So, Meng Hongwei going missing on his way home in China left scores surprised. He had left his Lyon residence in France on September 29. But a closer look on China’s frustration with Interpol under Meng Hongwei would make it clear why it took the chief of the organisation that connects police officials of 192 member states in custody.

The story goes back to February this year, when a prominent Uyghur leader was given relief by Interpol. He is Dolkun Isa, the president of Munich, Germany-based World Uyghur Congress. Dolkun Isa was born in Xinjiang, the autonomous and restive province in western China. He had come to the notice of the Chinese authorities during his student activism days.

Xinjiang province of China shares borders with Central Asian countries and faces the problem of separatism, which China deals with iron-handed suppression. Before communist China took control of Xinjiang, the Uyghurs had established an independent rule in this western province of the country.

Uyghurs are Muslims and have resented and resisted Chinese control of Xinjiang since 1950. There are about 1 crore Uyghur Muslims in China. Most of them live in Xinjiang. China considers Xinjiang strategically important as it falls on the ancient silk route. From 1980s, China started changing the demography of Xinjiang by settling ethnic Han people in order to counter the separatist movement by Uyghur Muslims.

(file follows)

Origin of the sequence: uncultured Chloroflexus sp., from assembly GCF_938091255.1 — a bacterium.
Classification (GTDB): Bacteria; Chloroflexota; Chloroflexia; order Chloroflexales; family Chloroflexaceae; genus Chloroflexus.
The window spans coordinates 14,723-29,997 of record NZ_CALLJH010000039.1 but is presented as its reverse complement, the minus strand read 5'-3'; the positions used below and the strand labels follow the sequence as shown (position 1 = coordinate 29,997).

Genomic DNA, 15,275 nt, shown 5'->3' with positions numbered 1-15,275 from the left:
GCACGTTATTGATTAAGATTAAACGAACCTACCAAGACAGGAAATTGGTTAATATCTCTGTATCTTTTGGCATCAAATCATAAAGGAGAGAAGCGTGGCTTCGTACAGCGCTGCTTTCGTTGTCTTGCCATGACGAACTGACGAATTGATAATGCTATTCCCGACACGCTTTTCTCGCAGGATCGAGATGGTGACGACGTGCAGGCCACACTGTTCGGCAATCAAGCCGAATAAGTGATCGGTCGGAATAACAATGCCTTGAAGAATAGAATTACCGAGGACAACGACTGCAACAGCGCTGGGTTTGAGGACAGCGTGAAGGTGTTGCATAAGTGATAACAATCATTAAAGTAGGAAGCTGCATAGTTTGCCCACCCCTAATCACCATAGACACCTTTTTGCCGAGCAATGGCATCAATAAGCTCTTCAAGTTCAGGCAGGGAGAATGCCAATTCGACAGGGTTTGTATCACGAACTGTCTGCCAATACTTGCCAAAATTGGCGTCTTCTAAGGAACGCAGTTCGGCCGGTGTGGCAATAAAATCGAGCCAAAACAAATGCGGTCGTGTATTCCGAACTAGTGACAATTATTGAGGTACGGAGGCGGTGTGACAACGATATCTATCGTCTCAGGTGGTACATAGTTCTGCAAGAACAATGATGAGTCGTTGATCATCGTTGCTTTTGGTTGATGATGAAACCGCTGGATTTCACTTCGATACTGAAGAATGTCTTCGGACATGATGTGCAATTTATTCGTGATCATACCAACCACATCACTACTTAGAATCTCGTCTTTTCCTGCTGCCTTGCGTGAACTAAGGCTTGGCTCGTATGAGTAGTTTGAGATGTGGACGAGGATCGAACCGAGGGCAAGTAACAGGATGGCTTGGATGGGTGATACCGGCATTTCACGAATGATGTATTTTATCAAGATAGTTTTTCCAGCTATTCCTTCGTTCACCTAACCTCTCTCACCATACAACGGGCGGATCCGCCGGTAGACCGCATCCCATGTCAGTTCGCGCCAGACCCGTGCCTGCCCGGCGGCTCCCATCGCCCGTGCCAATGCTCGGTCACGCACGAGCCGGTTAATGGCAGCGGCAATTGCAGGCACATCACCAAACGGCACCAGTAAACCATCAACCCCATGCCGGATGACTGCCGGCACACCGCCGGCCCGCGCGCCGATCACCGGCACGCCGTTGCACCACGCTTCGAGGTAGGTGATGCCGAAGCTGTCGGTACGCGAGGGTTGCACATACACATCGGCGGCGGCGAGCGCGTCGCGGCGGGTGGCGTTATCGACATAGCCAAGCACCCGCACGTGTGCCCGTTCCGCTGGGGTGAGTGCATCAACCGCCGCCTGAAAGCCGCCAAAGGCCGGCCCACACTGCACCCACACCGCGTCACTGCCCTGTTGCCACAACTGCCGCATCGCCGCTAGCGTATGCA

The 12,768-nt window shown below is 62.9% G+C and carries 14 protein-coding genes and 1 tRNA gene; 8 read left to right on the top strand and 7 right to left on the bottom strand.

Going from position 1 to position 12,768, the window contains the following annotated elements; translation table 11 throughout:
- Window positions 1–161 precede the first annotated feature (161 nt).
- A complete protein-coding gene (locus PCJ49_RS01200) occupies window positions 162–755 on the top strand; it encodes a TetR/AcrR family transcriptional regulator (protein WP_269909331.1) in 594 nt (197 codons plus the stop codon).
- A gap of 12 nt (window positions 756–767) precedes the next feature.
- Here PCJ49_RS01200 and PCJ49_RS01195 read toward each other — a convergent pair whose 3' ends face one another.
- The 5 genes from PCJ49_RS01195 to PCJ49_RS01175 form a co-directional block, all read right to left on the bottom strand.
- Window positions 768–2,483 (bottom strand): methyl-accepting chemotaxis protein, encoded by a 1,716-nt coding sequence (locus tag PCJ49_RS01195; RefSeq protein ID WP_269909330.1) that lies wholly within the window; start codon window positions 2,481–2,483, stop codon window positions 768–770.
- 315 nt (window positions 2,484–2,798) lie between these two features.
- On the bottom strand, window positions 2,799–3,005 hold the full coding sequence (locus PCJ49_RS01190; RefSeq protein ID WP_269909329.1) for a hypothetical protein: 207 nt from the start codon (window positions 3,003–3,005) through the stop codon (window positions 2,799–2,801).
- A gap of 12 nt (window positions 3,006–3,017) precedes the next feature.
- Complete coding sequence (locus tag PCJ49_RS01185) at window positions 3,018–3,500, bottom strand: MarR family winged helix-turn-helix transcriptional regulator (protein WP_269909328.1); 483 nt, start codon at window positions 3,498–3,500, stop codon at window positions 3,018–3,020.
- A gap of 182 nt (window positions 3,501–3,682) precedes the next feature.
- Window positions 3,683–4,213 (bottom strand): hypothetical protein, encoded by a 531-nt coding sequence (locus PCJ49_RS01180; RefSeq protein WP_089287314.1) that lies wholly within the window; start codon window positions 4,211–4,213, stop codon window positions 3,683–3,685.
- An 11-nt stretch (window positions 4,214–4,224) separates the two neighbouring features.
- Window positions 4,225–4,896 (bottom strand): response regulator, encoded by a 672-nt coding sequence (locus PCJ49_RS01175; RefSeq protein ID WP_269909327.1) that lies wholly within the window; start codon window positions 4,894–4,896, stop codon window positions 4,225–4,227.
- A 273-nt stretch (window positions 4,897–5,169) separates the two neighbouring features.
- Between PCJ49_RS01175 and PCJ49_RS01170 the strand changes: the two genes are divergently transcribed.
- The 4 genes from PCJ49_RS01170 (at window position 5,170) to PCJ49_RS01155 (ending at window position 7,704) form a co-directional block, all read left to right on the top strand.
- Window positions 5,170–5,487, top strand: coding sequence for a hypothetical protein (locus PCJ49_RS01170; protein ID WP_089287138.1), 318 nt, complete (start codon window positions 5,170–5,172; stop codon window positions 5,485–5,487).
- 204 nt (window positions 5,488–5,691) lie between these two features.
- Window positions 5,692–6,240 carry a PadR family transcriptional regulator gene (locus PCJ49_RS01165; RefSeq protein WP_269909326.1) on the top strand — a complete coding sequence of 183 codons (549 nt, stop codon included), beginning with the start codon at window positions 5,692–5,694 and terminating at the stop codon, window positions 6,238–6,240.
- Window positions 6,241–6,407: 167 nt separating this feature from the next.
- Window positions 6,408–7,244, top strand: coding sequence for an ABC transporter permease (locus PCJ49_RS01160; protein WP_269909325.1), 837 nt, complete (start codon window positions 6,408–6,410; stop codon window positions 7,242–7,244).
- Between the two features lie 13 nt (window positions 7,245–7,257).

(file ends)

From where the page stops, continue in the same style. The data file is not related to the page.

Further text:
China calls Uyghur movement terrorism, sponsored by Islamic fundamentalists, and a threat to the security of China. It has imposed a series of curbs on Uyghur Muslims in recent years. In 2014, China put a ban on Ramzan fast undertaken by Muslims in Xinjiang province.

There is a ban on Uyghur Muslims on keeping abnormally long beard and China regulates what Uyghur Muslims could watch on TV in Xinjang province. Public offering of namaz is regulated. Wearing niqab in public is banned. The Uyghur Muslims were asked to surrender articles related to Islamic belief including Quran to Chinese authorities.

Dolkun Isa has opposed the Chinese method to deal with the Uyghur Muslim issue in Xinjiang. The province has seen many clashes between Uyghur Muslims and Han people with police often being seen on the side of Hans.

In 2008, more than 200 Uyghurs were killed in clashes when Beijing Olympic Games were conducted. Dolkun Isa had fled China by then anticipating arrest. He is a German citizen since 2006.

China has branded Dolkun Isa as a terrorist. A red-corner notice had been issued against Dolkun Isa by Interpol. Curiously, India also buckled under Chinese pressure. It made a U-turn on allowing Dokun Isa to visit the country in 2016. This happened despite China’s continued blocking of India’s attempt to get Jaish-e-Mohammad chief Masood Azhar designated as a global terrorist.

In February this year, Interpol withdrew the red-corner notice against Dolkun Isa. China responded angrily. Chinese foreign ministry issued a statement saying, China expresses its dissatisfaction at Interpol revoking the notice for Dolkun Isa. Dolkun Isa is a terrorist as determined by the Chinese government.